For the past 24 years, Patricia N. Gunter has been wondering what her father was like and where he was living, if at all.
Her mother, through her years of working as a maid in Macon, Ga. had spoken highly of him, even though the couple had split shortly after their daughter was born.
Except for one visit to see her when she was 1, her father had disappeared. But, in one fo those happy coincidences that defeats the odds. Gunter had a joyous reunion with her father a few weeks ago because of what happened in of all places, the Pentagon.
Gunter is an Army tour guide there with the rank of Specialist 5. And she could not resist asking about the background of the family who wrote down the name Gunter when they signed up for the Pentagon tour several weeks ago.
"Are you from Philadelphia? Well isn't that something: my father, Herman Gunter, was from Philadelphia."
The astonished Gunter family said they were related to Herman Gunter and yes, he did have a gap in his front teeth and was in his 60s, just like the man Patricia Gunter's mother had described as the father.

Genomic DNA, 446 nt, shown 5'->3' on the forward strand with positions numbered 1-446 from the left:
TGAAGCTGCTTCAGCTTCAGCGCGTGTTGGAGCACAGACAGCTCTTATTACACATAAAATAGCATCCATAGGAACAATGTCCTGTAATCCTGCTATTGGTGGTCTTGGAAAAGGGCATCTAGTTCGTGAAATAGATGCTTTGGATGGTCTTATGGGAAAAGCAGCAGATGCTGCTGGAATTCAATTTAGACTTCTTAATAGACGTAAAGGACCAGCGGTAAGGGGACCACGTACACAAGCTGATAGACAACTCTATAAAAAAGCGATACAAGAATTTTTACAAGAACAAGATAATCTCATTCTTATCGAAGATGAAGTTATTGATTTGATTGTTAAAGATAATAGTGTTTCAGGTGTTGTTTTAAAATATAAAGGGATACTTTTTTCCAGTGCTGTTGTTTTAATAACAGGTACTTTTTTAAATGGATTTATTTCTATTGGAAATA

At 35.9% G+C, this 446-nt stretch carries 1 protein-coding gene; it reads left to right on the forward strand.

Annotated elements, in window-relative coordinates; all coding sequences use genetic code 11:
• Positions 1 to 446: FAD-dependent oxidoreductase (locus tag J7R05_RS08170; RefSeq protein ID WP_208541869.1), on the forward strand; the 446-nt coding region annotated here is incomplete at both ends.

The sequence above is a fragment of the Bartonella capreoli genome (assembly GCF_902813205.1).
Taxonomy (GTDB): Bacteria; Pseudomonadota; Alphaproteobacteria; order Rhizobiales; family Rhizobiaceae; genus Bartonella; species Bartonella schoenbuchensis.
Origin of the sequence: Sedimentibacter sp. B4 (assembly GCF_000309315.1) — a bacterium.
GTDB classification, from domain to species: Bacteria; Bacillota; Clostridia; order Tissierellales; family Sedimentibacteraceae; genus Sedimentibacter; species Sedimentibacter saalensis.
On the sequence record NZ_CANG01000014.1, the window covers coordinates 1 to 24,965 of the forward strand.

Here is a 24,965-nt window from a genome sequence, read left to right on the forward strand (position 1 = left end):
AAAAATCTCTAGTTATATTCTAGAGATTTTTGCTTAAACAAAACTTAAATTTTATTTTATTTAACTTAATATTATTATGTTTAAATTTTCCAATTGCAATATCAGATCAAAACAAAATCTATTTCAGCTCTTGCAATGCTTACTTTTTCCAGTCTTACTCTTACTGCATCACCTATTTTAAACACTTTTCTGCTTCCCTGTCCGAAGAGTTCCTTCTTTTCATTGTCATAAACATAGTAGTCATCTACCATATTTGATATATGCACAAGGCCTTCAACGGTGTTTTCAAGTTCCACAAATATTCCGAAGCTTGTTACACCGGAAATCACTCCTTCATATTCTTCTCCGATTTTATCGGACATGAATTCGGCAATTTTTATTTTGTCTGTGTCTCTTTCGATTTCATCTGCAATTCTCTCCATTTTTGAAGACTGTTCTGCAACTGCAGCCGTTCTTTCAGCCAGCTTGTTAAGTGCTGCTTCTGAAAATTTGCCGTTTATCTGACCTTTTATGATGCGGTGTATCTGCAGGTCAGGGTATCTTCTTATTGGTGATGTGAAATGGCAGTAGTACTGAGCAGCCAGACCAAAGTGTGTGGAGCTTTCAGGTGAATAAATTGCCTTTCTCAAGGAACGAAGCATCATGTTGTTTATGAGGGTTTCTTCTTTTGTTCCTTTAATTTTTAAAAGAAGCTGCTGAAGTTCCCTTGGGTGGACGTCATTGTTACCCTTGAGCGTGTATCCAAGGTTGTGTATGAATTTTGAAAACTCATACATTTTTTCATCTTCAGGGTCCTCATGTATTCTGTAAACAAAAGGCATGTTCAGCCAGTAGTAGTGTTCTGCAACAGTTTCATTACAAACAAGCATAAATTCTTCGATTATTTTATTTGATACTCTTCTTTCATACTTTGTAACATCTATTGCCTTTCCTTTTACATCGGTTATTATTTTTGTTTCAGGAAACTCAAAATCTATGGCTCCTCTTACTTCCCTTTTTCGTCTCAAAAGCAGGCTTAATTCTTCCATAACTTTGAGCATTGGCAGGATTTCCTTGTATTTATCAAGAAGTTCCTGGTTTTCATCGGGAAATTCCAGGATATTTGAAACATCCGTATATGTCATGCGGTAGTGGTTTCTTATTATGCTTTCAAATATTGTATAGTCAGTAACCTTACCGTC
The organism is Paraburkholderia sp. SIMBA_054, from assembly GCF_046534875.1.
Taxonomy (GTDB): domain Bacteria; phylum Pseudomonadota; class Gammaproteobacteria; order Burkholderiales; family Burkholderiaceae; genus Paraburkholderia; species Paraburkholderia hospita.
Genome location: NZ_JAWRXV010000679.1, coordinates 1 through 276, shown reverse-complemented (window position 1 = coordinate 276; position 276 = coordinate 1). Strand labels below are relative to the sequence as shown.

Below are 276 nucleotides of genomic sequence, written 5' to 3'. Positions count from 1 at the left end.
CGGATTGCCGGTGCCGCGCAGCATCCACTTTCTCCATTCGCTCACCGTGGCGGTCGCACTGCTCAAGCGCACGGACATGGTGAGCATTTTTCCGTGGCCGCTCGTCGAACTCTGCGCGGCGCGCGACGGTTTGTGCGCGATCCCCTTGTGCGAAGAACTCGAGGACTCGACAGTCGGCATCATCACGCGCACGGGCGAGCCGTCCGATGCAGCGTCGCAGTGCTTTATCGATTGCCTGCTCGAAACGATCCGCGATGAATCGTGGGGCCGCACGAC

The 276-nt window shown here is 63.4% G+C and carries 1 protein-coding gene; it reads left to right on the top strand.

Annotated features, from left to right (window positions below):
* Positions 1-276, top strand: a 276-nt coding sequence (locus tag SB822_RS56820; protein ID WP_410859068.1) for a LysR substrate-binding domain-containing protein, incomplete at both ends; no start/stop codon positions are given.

Several mixups and telephone calls later. Gunter found herself at the door of her father's little farmhouse in Quantico, Md.
"I knew he was my father because of what he had told me about my mother in our telephone calls," she said. "And when I saw him, his hair all white and with the smooth skin and his eyes. I knew he was my father.
"There wasn't any crying. Just a lot of laughing, hugging and kissing. He had set up a tape recorder to get down what we would say to each other when we finally met but he was so excited he forgot to turn it on.
"After a while he said. "Listen I've got something to show you.'"
She said he went to the back of the farmhouse and brought out a dusty plastic bag crammed with 24 yeats worth of letters he had written, several of them attempts to find her that were returned for want of the proper address.
"This is what I've had all these years to remember you by," her father told her lovingly in the reunion at his tiny farm.